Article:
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0.3.0 • Public • Published


Airwaves is a lightweight pub/sub library that can be used in any JavaScript environment. It has no dependencies.

To communicate over the airwaves, first create a channel:

bbc = new airwaves.Channel

Channels provide methods for broadcasting transmissions and for managing subscriptions to these broadcasts. Each channel operates on a dedicated frequency, so there's no risk of anyone receiving unwanted transmissions.

bbc.subscribe "news"({name}) -> alert "now playing: #{name}"
bbc.broadcast "news",
  name: "World Business Report"
  desc: "The latest business and finance news from around the world."

This adds a subscriber to "news" broadcasts on the bbc channel. Shortly thereafter, the subscriber learns of the World Business Report broadcast.

channel.broadcast(name, args...)

Broadcast args to all those subscribed to name on this channel.

channel.broadcast "delete"
channel.broadcast "rename""johnsmith""JohnSmith"
channel.broadcast "resize"width: 1360height: 859

channel.subscribe(name, fn)

Subscribe fn to broadcasts of name on this channel. fn receives the broadcast's values as arguments.

channel.subscribe "hashchange"(hash) -> location.hash = hash

channel.unsubscribe(name[, fn])

Unsubscribe fn from broadcasts of name on this channel. If fn is omitted, all subscriptions to broadcasts of name on this channel are cancelled.

# Unsubscribe save handler from "textchange" broadcasts: 
channel.unsubscribe "textchange"save
# Unsubscribe all handlers from "resize" broadcasts:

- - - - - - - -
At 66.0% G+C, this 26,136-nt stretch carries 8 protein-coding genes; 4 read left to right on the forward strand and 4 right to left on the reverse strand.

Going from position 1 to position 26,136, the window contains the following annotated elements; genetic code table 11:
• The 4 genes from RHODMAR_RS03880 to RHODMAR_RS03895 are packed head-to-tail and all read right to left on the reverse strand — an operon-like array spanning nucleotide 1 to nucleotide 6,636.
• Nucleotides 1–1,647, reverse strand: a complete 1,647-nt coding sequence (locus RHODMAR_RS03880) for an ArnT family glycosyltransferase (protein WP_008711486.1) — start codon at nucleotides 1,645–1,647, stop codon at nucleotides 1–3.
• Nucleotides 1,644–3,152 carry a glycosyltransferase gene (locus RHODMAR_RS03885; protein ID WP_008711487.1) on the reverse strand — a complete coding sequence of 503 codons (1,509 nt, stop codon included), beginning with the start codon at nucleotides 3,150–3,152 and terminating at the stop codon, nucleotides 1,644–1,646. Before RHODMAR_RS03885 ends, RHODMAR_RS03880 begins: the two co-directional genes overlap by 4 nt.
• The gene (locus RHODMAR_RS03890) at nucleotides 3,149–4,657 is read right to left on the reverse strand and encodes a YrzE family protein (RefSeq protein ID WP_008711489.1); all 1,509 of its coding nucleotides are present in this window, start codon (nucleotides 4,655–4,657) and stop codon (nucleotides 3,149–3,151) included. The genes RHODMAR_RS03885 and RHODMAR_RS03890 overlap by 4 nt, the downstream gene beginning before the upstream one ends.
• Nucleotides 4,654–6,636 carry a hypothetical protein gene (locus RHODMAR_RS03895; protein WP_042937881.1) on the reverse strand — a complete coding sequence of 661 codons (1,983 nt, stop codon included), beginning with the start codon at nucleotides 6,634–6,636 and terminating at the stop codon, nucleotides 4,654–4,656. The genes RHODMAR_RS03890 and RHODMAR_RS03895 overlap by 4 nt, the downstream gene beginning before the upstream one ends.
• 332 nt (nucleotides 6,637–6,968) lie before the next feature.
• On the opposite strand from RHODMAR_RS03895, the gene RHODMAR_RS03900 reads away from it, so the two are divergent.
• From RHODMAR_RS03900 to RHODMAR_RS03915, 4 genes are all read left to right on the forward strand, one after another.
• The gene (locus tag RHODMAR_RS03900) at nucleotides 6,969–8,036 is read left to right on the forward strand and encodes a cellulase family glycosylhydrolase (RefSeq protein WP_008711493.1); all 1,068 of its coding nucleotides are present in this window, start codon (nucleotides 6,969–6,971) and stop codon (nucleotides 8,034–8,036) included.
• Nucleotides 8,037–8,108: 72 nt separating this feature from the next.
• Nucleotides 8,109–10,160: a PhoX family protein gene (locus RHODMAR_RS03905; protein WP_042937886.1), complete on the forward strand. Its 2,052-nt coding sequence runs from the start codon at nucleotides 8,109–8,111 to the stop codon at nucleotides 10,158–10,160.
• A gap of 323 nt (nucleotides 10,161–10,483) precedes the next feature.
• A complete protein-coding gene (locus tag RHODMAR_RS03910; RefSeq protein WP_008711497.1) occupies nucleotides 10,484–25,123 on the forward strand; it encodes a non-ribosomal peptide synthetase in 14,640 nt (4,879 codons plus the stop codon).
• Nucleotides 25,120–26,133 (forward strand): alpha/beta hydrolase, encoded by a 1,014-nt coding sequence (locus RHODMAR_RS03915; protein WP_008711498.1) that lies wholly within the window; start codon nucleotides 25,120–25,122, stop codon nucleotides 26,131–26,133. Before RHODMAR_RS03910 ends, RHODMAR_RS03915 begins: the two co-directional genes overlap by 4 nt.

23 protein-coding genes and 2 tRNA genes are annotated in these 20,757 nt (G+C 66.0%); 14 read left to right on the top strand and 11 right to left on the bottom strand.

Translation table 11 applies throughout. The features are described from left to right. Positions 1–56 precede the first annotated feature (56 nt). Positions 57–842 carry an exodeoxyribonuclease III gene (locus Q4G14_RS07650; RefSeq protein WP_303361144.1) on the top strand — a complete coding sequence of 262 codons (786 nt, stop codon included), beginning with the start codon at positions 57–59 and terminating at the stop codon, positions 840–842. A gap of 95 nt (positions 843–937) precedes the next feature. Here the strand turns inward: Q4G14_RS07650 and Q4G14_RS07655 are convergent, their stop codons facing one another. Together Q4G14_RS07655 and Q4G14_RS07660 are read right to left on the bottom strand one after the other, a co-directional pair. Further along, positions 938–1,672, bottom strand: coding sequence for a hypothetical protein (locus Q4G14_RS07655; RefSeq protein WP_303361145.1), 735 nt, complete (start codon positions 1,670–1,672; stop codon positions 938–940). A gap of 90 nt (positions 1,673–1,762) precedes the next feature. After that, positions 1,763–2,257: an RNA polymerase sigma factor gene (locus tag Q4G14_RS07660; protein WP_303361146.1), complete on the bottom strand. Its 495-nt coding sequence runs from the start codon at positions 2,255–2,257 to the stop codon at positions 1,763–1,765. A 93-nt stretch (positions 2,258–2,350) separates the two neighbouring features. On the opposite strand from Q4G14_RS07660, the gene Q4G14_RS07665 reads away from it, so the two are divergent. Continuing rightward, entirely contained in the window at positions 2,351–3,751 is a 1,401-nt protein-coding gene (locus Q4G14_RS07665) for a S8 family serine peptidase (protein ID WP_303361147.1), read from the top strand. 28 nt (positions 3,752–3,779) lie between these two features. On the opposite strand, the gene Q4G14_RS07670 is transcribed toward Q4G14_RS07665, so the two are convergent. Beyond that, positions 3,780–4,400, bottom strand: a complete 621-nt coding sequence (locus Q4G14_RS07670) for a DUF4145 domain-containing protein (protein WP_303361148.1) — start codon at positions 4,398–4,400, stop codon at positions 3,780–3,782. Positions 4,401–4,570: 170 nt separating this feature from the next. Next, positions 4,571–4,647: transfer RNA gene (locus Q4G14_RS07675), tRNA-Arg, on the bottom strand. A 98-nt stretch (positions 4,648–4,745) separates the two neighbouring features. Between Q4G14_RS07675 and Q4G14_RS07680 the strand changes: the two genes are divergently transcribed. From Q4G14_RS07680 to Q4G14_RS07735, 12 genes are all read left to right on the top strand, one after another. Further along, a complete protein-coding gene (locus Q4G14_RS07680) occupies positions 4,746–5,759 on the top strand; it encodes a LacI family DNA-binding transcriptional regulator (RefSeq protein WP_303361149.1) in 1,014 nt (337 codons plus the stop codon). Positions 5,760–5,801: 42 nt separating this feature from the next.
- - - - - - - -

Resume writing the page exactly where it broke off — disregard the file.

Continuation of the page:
channel.unsubscribe "resize"

channel.intercept(name, fn)

Subscribe fn to broadcasts of name on this channel in such a way that it may modify and/or cancel such broadcasts.

Subscribers can receive and respond to broadcasts, but cannot affect them in any way. Interceptors, on the other hand:

  • receive broadcasts ahead of subscribers
  • can modify broadcasts
  • can cancel broadcasts

An interceptor receives the broadcast as its first argument, followed by zero or more arguments representing the broadcast's content:

channel.intercept "print"(broadcast, filename, orientation) ->
  # ... 
channel.broadcast "print""~/Downloads/contract.pdf""portrait"

An interceptor cancels any broadcast it intercepts unless it invokes the function passed to it as its first argument. The values it passes to this function are received by subscribers (and any remaining interceptors). The no-op interceptor is as follows:

channel.intercept name(broadcast, args...) ->
  broadcast args...

An interceptor modifies a broadcast by invoking the broadcast function with values different from those it received. This enables an interceptor to, for example, sanitize broadcasts on the fly:

channel.intercept "comment"(broadcast, user, message) ->
  broadcast usermessage.replace /wtf/gi"what on earth"
channel.subscribe "comment"(user, message) ->
  console.log "#{user}#{message}"
channel.broadcast "comment""Mr. Badger""I don't know WTF is going on"
channel.broadcast "comment""Ken Shabby""WTF are you talking about?"
# Mr. Badger: I don't know what on earth is going on 
# Ken Shabby: what on earth are you talking about? 

Interceptors can also be used to suppress invalid broadcasts. For example:

channel.intercept "move"(broadcast, move) ->
  if player is active_player then broadcast move
  else alert "It's not your turn!"

Event names

Airwaves supports comma-separated event names, so the following snippets are equivalent:

channel.subscribe "numerator-change"calculate
channel.subscribe "denominator-change"calculate
channel.subscribe "numerator-change, denominator-change"calculate

More accurately, event names are delimited by [,\s]+ (thus cannot contain commas or whitespace).


make setup
make test


npm i airwaves

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